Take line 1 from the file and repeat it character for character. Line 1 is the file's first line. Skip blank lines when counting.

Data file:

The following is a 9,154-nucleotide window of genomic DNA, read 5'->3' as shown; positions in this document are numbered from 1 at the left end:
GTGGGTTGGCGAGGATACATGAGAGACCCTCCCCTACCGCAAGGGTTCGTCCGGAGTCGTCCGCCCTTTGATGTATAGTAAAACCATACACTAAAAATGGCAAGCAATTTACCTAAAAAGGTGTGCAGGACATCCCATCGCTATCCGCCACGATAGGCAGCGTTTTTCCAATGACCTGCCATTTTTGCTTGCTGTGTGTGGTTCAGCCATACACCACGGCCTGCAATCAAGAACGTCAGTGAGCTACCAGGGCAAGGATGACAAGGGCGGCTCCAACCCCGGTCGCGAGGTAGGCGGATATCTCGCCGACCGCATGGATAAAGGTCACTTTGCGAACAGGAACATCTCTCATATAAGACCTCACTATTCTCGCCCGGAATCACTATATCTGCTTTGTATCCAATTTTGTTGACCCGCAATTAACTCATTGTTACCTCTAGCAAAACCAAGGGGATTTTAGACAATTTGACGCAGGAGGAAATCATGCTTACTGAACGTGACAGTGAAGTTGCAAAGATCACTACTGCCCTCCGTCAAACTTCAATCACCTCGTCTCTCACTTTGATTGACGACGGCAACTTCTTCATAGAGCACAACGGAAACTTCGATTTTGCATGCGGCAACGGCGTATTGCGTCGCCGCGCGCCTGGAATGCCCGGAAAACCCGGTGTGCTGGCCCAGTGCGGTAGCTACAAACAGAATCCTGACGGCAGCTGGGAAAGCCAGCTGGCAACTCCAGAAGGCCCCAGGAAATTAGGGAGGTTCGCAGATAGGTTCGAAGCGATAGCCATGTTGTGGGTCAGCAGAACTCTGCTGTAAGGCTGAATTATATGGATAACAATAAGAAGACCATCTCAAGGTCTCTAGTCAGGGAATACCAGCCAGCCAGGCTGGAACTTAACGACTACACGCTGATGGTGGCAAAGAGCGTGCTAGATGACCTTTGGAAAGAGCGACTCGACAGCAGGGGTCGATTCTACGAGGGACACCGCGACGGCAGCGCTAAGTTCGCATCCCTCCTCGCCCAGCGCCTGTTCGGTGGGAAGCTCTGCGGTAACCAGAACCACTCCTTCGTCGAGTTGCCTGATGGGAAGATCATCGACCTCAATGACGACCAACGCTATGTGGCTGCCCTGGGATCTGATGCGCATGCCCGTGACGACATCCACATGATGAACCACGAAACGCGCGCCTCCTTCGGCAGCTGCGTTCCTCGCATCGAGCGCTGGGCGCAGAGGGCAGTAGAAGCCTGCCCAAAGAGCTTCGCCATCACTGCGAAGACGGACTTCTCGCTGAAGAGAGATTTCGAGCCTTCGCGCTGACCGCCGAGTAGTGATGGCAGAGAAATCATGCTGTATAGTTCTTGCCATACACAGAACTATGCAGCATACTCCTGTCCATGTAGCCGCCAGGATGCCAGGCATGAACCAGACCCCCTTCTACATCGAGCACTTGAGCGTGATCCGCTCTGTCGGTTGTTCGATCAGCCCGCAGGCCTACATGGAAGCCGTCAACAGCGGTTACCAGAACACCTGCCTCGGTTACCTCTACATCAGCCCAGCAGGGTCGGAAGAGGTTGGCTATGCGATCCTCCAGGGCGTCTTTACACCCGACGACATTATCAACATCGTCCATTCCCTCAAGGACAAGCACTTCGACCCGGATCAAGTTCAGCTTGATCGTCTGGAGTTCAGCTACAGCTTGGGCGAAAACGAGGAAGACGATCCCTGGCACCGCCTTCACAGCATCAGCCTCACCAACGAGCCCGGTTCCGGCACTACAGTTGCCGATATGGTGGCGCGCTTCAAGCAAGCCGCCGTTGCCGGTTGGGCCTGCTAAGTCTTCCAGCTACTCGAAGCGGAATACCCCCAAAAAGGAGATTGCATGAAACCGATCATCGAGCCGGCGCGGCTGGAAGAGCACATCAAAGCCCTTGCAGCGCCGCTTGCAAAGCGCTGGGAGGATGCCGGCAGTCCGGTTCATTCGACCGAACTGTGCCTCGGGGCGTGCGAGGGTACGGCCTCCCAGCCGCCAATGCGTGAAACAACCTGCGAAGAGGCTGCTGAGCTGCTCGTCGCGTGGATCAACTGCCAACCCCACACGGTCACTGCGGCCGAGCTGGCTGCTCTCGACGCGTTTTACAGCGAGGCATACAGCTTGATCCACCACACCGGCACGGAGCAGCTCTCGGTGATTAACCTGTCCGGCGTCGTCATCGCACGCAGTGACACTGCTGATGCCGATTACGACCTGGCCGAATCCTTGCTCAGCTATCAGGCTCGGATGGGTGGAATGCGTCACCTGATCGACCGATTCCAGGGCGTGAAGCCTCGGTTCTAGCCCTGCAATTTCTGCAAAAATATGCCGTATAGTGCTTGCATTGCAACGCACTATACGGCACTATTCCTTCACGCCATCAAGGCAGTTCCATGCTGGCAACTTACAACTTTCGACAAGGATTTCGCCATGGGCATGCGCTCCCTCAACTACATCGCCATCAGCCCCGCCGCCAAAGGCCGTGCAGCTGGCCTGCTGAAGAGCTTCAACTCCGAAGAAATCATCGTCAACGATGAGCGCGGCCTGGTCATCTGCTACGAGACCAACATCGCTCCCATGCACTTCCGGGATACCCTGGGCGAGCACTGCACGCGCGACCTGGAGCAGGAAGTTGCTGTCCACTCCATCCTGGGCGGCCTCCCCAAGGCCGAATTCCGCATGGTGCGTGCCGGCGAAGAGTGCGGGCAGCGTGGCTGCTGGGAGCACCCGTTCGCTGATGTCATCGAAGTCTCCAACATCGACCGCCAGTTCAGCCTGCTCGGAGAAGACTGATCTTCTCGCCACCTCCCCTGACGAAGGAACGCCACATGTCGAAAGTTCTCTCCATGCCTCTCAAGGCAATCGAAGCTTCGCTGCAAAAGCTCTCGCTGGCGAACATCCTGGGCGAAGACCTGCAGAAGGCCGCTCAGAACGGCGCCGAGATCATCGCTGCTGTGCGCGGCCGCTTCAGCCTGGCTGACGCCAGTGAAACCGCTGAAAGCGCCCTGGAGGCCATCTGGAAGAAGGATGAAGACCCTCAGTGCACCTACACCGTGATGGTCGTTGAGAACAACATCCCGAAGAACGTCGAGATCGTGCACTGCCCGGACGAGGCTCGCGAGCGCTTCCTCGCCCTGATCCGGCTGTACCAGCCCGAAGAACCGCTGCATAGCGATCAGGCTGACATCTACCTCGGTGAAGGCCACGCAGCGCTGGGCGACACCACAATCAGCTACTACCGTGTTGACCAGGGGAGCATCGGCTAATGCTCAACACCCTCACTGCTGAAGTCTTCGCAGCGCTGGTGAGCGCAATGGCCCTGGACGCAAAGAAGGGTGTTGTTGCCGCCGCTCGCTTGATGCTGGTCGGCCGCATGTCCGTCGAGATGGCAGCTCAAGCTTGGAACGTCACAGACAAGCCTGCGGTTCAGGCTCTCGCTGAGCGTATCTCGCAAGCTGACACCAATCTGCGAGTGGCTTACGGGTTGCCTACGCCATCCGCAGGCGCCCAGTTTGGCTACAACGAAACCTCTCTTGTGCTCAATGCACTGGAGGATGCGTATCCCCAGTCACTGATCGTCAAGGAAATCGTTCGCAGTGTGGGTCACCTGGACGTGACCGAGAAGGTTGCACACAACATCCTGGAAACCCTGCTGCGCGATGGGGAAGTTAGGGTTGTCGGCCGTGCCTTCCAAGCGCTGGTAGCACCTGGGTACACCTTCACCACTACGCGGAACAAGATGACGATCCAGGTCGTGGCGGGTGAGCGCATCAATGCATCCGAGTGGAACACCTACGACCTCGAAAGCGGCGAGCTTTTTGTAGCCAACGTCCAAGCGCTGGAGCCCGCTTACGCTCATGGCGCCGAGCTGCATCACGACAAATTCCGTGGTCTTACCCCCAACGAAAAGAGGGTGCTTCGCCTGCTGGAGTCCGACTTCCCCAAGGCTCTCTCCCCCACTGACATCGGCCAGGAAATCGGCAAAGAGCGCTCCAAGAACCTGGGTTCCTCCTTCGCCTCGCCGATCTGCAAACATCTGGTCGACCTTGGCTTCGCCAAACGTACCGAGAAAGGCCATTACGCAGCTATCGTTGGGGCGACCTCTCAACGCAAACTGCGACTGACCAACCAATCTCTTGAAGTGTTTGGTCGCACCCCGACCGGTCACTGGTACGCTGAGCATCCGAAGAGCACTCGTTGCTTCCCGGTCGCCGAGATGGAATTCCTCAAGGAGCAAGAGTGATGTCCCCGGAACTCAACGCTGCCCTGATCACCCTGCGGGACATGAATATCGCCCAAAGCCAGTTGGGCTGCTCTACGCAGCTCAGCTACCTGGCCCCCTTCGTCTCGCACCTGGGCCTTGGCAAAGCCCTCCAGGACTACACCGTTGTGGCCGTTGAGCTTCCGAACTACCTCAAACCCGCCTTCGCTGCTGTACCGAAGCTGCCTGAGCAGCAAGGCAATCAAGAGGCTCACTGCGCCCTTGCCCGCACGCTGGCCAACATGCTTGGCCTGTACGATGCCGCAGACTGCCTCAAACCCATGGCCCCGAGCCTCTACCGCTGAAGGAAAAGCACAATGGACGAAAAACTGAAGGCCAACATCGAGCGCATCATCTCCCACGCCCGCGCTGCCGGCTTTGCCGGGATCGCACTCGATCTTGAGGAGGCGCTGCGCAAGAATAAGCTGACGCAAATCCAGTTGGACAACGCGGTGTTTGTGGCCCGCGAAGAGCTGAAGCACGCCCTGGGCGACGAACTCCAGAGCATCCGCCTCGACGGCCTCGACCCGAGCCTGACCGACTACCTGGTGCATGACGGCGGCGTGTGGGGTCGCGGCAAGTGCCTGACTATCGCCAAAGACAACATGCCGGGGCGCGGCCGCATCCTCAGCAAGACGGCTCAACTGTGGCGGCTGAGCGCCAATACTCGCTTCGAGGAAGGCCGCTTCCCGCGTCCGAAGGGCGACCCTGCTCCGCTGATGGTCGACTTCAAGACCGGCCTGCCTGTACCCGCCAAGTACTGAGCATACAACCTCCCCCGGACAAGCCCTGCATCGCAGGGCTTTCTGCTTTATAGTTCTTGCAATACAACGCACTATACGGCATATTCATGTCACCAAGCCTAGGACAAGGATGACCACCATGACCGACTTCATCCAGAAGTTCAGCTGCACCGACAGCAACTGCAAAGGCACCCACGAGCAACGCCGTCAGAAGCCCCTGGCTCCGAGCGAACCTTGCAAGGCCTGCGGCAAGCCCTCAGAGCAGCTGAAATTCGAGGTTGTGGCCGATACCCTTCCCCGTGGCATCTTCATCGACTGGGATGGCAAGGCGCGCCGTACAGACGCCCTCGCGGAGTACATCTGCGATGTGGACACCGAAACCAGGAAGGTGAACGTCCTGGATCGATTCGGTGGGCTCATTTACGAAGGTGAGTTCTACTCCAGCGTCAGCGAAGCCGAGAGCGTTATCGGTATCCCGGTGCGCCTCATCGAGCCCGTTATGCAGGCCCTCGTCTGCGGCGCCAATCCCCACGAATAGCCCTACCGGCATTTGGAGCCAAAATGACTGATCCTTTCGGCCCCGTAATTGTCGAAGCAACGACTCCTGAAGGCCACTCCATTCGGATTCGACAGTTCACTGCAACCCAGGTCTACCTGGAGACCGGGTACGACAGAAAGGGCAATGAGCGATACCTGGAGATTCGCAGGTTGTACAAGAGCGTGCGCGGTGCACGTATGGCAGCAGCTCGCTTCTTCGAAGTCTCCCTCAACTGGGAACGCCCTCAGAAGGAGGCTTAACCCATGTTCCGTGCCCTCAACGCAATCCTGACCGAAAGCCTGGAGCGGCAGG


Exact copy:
The following is a 9,154-nucleotide window of genomic DNA, read 5'->3' as shown; positions in this document are numbered from 1 at the left end: